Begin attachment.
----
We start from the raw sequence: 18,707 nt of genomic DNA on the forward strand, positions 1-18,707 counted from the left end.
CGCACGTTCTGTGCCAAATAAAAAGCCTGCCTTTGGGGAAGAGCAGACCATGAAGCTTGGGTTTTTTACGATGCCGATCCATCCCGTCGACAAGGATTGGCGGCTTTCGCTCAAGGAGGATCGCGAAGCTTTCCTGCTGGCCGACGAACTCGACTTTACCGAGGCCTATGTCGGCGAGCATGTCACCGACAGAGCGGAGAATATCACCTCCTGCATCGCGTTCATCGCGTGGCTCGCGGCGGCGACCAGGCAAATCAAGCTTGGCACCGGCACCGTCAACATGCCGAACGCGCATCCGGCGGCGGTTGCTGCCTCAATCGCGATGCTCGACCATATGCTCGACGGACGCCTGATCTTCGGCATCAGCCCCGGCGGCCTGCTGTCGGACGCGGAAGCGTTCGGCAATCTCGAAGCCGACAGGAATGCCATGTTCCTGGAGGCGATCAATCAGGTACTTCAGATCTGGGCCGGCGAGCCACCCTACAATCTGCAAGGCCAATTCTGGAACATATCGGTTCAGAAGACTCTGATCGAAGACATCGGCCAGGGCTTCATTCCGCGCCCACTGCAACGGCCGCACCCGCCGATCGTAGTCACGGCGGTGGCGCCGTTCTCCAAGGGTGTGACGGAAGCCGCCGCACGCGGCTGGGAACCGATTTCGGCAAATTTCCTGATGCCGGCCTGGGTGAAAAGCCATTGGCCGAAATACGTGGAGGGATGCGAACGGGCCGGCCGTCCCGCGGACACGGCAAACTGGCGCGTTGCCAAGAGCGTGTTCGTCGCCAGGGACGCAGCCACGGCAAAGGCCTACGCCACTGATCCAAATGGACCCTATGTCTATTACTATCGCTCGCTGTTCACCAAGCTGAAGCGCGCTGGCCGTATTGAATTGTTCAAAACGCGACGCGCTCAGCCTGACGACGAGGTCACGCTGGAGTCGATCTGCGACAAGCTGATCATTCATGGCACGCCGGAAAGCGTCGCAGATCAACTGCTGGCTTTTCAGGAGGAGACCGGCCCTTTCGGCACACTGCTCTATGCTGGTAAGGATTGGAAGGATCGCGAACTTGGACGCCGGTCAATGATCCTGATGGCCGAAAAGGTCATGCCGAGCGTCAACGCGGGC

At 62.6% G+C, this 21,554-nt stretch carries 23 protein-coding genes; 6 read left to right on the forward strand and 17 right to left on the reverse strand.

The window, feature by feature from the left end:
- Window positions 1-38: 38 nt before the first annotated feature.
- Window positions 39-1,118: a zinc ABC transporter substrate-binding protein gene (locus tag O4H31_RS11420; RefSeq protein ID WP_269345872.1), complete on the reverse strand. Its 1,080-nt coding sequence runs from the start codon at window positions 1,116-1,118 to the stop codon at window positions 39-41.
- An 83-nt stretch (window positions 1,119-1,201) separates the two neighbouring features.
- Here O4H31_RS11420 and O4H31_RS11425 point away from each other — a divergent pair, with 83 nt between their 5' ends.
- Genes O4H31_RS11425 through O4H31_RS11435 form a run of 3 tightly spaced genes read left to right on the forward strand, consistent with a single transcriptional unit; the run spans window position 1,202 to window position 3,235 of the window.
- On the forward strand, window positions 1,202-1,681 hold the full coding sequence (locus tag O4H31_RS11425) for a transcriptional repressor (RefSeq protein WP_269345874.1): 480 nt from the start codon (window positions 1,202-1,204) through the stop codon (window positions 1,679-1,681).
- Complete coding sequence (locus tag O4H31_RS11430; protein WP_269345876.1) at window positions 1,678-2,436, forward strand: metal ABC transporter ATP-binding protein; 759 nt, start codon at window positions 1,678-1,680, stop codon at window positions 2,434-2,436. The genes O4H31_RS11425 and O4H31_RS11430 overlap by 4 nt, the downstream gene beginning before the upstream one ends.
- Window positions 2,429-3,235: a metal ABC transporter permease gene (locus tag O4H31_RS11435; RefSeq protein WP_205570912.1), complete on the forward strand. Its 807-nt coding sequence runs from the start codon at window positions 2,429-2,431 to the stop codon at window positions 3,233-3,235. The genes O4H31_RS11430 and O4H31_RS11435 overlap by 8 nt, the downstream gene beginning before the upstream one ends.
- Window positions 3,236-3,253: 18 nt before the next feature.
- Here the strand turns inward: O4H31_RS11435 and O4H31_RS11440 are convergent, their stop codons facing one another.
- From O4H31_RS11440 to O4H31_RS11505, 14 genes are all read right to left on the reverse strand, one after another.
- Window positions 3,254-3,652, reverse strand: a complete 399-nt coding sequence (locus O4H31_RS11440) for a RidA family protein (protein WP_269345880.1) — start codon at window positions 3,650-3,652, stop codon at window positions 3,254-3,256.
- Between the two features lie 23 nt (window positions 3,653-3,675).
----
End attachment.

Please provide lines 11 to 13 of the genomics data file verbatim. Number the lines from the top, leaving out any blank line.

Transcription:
- Complete coding sequence (locus tag O4H31_RS11430; protein WP_269345876.1) at window positions 1,678-2,436, forward strand: metal ABC transporter ATP-binding protein; 759 nt, start codon at window positions 1,678-1,680, stop codon at window positions 2,434-2,436. The genes O4H31_RS11425 and O4H31_RS11430 overlap by 4 nt, the downstream gene beginning before the upstream one ends.
- Window positions 2,429-3,235: a metal ABC transporter permease gene (locus tag O4H31_RS11435; RefSeq protein WP_205570912.1), complete on the forward strand. Its 807-nt coding sequence runs from the start codon at window positions 2,429-2,431 to the stop codon at window positions 3,233-3,235. The genes O4H31_RS11430 and O4H31_RS11435 overlap by 8 nt, the downstream gene beginning before the upstream one ends.
- Window positions 3,236-3,253: 18 nt before the next feature.